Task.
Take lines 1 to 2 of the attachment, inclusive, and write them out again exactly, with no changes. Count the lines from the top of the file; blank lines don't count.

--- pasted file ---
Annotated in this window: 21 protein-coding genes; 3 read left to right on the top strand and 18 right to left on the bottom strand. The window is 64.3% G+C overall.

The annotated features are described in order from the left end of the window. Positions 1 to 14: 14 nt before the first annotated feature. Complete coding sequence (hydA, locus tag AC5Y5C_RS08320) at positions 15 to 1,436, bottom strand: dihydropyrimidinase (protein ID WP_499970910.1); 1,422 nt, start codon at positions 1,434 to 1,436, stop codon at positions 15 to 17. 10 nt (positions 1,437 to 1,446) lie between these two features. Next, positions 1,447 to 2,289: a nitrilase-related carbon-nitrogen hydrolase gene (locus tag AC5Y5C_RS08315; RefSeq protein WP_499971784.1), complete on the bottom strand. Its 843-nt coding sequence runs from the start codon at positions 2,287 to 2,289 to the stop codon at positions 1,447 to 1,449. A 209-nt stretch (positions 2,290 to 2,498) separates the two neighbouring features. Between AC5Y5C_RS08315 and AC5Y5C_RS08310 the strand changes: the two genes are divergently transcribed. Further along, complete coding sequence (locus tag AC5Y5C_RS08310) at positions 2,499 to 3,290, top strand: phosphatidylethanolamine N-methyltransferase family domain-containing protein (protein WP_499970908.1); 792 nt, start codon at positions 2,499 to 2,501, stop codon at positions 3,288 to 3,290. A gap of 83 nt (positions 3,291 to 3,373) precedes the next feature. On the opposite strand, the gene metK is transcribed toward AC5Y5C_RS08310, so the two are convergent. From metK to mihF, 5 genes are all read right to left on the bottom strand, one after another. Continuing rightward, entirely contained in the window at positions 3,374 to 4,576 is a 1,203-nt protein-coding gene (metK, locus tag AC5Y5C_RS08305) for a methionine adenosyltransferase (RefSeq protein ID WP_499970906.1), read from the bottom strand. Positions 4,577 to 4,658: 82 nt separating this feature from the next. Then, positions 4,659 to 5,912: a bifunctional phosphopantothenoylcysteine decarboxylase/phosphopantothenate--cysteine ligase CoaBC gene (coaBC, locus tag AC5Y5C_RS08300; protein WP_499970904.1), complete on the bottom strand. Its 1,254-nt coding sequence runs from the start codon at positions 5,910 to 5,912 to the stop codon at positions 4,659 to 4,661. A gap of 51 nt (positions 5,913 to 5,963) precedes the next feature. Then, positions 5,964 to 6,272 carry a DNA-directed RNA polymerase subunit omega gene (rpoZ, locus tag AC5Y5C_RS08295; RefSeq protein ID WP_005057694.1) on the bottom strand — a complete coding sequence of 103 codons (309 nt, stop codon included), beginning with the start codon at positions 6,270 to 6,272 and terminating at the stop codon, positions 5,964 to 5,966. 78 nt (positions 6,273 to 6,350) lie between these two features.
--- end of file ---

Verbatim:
Annotated in this window: 21 protein-coding genes; 3 read left to right on the top strand and 18 right to left on the bottom strand. The window is 64.3% G+C overall.

The annotated features are described in order from the left end of the window. Positions 1 to 14: 14 nt before the first annotated feature. Complete coding sequence (hydA, locus tag AC5Y5C_RS08320) at positions 15 to 1,436, bottom strand: dihydropyrimidinase (protein ID WP_499970910.1); 1,422 nt, start codon at positions 1,434 to 1,436, stop codon at positions 15 to 17. 10 nt (positions 1,437 to 1,446) lie between these two features. Next, positions 1,447 to 2,289: a nitrilase-related carbon-nitrogen hydrolase gene (locus tag AC5Y5C_RS08315; RefSeq protein WP_499971784.1), complete on the bottom strand. Its 843-nt coding sequence runs from the start codon at positions 2,287 to 2,289 to the stop codon at positions 1,447 to 1,449. A 209-nt stretch (positions 2,290 to 2,498) separates the two neighbouring features. Between AC5Y5C_RS08315 and AC5Y5C_RS08310 the strand changes: the two genes are divergently transcribed. Further along, complete coding sequence (locus tag AC5Y5C_RS08310) at positions 2,499 to 3,290, top strand: phosphatidylethanolamine N-methyltransferase family domain-containing protein (protein WP_499970908.1); 792 nt, start codon at positions 2,499 to 2,501, stop codon at positions 3,288 to 3,290. A gap of 83 nt (positions 3,291 to 3,373) precedes the next feature. On the opposite strand, the gene metK is transcribed toward AC5Y5C_RS08310, so the two are convergent. From metK to mihF, 5 genes are all read right to left on the bottom strand, one after another. Continuing rightward, entirely contained in the window at positions 3,374 to 4,576 is a 1,203-nt protein-coding gene (metK, locus tag AC5Y5C_RS08305) for a methionine adenosyltransferase (RefSeq protein ID WP_499970906.1), read from the bottom strand. Positions 4,577 to 4,658: 82 nt separating this feature from the next. Then, positions 4,659 to 5,912: a bifunctional phosphopantothenoylcysteine decarboxylase/phosphopantothenate--cysteine ligase CoaBC gene (coaBC, locus tag AC5Y5C_RS08300; protein WP_499970904.1), complete on the bottom strand. Its 1,254-nt coding sequence runs from the start codon at positions 5,910 to 5,912 to the stop codon at positions 4,659 to 4,661. A gap of 51 nt (positions 5,913 to 5,963) precedes the next feature. Then, positions 5,964 to 6,272 carry a DNA-directed RNA polymerase subunit omega gene (rpoZ, locus tag AC5Y5C_RS08295; RefSeq protein ID WP_005057694.1) on the bottom strand — a complete coding sequence of 103 codons (309 nt, stop codon included), beginning with the start codon at positions 6,270 to 6,272 and terminating at the stop codon, positions 5,964 to 5,966. 78 nt (positions 6,273 to 6,350) lie between these two features.